• The application has been described with reference to various embodiments. Modifications and alterations will occur to others upon reading the application. It is intended that the invention be construed as including all such modifications and alterations, including insofar as they come within the scope of the appended claims and the equivalents thereof.

Claims (40)

1. An item tracking apparatus, comprising:
a tag interrogator that transmits an interrogation signal and receives a signal emitted by a tag affixed to an item in response to the tag receiving the interrogation signal, wherein the tag and item are part of a bio-compatible consumable dosage delivery unit; and
a controller that determines a state of the item based on the received signal.
2. The dispensing apparatus of claim 1, wherein the item is a medicine or a supplement prescribed to be taken by a user in accordance with a predetermined schedule.
3. The dispensing apparatus of claim 1, wherein the state indicates at least one of: the item has been consumed, the item is being consumed, or the item has not been consumed by a human or animal consumer of the item.
4. The dispensing apparatus of claim 1, further comprising:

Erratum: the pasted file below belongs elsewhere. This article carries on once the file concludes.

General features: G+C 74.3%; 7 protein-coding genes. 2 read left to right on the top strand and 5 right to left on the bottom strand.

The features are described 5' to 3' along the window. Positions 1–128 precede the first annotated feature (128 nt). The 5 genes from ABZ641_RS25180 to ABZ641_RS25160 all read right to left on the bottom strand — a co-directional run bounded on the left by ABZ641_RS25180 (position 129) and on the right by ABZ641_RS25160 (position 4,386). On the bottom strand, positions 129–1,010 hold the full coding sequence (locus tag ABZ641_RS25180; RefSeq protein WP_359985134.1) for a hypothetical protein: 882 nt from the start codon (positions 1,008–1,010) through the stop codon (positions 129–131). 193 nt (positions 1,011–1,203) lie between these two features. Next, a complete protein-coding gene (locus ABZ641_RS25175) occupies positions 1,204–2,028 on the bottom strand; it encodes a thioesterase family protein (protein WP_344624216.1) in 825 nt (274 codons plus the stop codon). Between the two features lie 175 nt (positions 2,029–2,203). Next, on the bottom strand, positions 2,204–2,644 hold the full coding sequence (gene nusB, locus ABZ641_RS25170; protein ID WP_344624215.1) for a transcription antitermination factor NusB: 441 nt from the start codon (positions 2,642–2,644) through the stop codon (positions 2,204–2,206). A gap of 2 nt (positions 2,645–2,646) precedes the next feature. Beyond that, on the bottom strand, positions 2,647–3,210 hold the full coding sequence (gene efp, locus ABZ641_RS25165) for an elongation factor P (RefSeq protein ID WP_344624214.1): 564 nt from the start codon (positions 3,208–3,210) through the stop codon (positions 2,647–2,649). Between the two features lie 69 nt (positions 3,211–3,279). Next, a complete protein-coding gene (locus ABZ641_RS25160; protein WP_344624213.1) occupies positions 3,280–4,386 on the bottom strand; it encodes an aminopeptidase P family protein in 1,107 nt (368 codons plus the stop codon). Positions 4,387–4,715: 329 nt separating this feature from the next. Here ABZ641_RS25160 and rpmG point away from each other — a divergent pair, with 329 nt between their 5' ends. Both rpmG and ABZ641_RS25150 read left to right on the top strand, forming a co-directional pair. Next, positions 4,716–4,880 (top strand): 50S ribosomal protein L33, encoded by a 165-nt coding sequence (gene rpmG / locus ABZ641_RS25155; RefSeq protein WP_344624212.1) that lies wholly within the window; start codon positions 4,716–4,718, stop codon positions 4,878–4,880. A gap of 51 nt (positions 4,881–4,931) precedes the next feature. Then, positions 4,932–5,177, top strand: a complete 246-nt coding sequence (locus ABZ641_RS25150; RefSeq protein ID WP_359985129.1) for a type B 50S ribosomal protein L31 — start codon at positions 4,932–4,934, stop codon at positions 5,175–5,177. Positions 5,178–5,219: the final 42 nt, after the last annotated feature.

an indicator that at least one of visually or audibly presents information indicative of the state of the item.
5. The dispensing apparatus of claim 4, further comprising:
a dispensing station, including:
an item holder configured to hold the item; and
an item dispenser for dispensing the item in the item holder.
6. The dispensing apparatus of claim 5, wherein the indicator indicates, at least of: it is time to dispense the item or the item has been dispensed.
7. The dispensing apparatus of claim 5, further comprising:
a controller that invokes the item dispenser to dispense an item based on prescribed item dispensing schedule.
8. The dispensing apparatus of claim 7, wherein the schedule is based on a medical prescription.
9. The dispensing apparatus of claim 5, further comprising:
an item sensor that determines information about items in the item holder.
10. The dispensing apparatus of claim 9, wherein the information is indicative of whether the item holder is empty, near empty, or filled to at least a predetermined level with items.
11. The dispensing apparatus of claim 10, wherein the item sensor determines the information based on a number of items in the holder, a weight of the items in the holder, or a height level of the items in the holder.